Submitted By: Susan Gerle


Cruising has become a safe way of traveling, especially when there is so much unrest in the world right now. Here is a compariso between 2 islands in the Dutch Antilles; Curacao and Aruba.

Curacao wants to be a major tourist island, yet when we arrived by ship, the dock was no more than 50 metres long. As we looked to the right over the town we viewed a lovely seaside-walking path. The town buildings are nicely painted in the true Dutch tradition.

Then our eyes moved left to a baseball park with busted, broken down, unpainted fences all in very poor condition. We continued looking to the left and noticed even more; 2 swimming pools surrounded with broken fencing and badly in need of paint. Straight ahead, there was no less than 15 smokestacks, owned by the local oil refinery, all spewing huge amounts of black toxins. It certainly didn’t create a beautiful horizon.

If Curacao expects to attract more tourists it needs to do much more to enhance the first impression it makes on new visitors. As we drove around the island, streets were lined with poorly maintained houses, badly painted and in disrepair. Broken down abandoned vehicles were everywhere.

I found it sad, considering Caracao is part of the Dutch Antilles. Holland is so well kept and orderly. It made me wonder what happened here. Granted, Curacao became independent from Holland long before Aruba. The island definitely lags far behind the other islands. Aruba separated years later and has done much better.

Curacao has no oil of it’s own so refines oil brought in from Venezuela. While I guess this provides work for some, it appears the Government has no idea how much tourism it drives away. The stores in Curacao only remain open later into the afternoon if a cruise ship is at the dock. Otherwise they close around noon hour and don’t open again until evening. The people remain somewhat indifferent to those visiting the island indicating they have not yet grasped what tourism can do for an island that literally has nothing else to offer.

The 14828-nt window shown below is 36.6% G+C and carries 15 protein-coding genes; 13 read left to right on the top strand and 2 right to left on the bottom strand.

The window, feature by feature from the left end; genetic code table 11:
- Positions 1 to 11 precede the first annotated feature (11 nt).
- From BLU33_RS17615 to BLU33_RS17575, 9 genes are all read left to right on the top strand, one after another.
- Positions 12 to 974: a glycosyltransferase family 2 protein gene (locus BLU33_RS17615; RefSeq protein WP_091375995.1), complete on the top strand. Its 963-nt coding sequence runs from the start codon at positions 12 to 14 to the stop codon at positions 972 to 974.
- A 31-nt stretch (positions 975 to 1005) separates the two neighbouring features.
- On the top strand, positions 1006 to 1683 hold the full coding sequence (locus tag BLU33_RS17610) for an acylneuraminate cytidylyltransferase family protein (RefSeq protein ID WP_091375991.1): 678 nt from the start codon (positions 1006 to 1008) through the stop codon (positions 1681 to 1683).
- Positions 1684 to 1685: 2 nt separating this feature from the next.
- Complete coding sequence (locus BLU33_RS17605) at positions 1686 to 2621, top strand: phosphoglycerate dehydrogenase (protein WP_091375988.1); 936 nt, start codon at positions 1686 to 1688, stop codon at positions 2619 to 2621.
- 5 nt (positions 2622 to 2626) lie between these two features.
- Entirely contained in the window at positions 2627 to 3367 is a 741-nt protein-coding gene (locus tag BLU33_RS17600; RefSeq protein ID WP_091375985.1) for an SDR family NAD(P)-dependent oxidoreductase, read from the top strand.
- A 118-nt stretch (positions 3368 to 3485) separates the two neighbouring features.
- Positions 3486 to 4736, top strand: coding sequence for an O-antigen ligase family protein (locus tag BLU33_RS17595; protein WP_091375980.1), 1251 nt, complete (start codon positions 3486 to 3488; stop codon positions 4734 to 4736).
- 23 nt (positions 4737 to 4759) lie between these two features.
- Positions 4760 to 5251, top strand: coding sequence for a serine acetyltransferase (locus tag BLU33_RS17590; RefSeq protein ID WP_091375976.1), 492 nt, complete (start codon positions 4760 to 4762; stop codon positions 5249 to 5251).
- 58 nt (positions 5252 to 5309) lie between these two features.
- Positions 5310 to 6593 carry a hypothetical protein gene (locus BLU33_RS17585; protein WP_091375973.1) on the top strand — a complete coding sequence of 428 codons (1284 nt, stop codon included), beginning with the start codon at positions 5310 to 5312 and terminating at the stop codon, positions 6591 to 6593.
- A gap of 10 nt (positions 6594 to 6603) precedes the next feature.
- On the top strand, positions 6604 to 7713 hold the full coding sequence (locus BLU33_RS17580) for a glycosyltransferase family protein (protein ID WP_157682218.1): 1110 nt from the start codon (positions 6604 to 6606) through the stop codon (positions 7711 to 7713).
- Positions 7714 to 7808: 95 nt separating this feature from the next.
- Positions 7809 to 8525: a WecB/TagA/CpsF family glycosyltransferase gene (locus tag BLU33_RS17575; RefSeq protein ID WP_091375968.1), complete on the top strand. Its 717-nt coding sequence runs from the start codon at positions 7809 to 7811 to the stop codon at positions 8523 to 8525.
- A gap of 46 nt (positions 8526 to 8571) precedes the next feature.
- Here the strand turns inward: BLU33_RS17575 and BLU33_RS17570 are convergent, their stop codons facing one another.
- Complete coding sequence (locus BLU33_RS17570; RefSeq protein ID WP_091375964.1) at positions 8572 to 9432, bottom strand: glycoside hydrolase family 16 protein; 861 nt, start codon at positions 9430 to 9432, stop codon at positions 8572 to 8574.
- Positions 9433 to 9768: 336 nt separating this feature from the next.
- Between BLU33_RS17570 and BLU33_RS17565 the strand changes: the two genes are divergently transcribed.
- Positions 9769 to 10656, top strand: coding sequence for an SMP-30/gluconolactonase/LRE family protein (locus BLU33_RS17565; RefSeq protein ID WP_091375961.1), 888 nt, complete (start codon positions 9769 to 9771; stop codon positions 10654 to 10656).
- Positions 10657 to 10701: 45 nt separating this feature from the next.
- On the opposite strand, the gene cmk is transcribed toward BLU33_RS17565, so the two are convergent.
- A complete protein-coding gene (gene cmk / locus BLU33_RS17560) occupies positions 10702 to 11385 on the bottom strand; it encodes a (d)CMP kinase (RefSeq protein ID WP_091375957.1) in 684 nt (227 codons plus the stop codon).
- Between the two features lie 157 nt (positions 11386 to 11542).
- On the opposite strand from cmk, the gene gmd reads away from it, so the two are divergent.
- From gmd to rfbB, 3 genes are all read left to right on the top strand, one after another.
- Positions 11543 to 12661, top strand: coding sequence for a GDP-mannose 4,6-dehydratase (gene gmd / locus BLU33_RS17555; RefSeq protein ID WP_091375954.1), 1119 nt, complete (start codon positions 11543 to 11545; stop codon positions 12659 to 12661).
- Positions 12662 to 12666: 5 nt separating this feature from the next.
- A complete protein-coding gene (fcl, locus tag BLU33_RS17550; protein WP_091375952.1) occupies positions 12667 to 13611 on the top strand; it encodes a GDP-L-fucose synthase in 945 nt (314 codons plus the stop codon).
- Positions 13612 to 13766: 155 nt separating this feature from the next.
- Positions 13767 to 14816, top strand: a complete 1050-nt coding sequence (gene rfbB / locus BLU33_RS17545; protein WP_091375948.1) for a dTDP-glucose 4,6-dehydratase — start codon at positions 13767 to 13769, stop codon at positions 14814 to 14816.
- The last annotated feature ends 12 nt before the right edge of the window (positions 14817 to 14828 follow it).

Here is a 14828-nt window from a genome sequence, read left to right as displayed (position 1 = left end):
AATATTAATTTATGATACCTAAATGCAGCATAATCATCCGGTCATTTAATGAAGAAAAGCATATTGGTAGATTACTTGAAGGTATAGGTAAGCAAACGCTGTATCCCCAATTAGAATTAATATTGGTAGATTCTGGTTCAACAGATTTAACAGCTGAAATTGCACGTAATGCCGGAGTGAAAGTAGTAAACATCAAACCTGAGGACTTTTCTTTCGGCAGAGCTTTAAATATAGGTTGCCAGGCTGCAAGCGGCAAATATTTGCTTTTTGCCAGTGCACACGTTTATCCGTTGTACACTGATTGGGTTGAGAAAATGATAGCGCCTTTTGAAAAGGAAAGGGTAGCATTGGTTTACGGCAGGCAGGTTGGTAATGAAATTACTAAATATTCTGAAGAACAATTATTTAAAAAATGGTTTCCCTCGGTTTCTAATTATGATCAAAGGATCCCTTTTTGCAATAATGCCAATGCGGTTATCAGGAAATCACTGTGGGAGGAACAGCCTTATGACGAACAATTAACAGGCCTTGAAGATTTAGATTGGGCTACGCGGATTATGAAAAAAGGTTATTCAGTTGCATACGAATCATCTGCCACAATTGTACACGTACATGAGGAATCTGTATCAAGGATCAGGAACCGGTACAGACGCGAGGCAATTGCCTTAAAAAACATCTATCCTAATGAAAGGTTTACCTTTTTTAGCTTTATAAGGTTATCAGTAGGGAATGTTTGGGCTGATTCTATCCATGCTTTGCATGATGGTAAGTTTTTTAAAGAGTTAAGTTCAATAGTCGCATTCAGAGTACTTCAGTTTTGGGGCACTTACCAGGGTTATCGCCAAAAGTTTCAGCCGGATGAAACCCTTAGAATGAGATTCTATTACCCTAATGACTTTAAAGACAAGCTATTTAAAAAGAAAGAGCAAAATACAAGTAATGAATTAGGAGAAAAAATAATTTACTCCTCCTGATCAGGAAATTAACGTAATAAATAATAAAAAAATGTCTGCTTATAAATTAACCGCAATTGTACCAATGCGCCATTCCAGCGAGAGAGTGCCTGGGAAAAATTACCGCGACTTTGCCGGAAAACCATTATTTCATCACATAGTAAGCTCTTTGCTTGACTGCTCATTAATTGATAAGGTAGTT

I would not recommend Curacao, with a clear conscience, as a vacation destination at this time. It has a long way to go before even coming close to what Aruba has become.

Aruba, also a part of the Dutch Antilles, exemplifies what is expected in such an island. In contrast to Curacao, Aruba is well maintained, brightly painted, and therefore prosperous. It is by far the more desirable destination of the two islands. The island has only 120,000 inhabitants but they are friendly, engaging, and polite. It is well kept and well managed and is by far the easy choice between the two.

Even though the island also has an oil refinery, it is at the distant end of the island and not an eyesore. The pollution is well controlled and does not affect the rest of the island. Aruba also has building restrictions in place and maintenance standards similar to Holland.

This article was written with a special thank-you to “the Old Geezer.”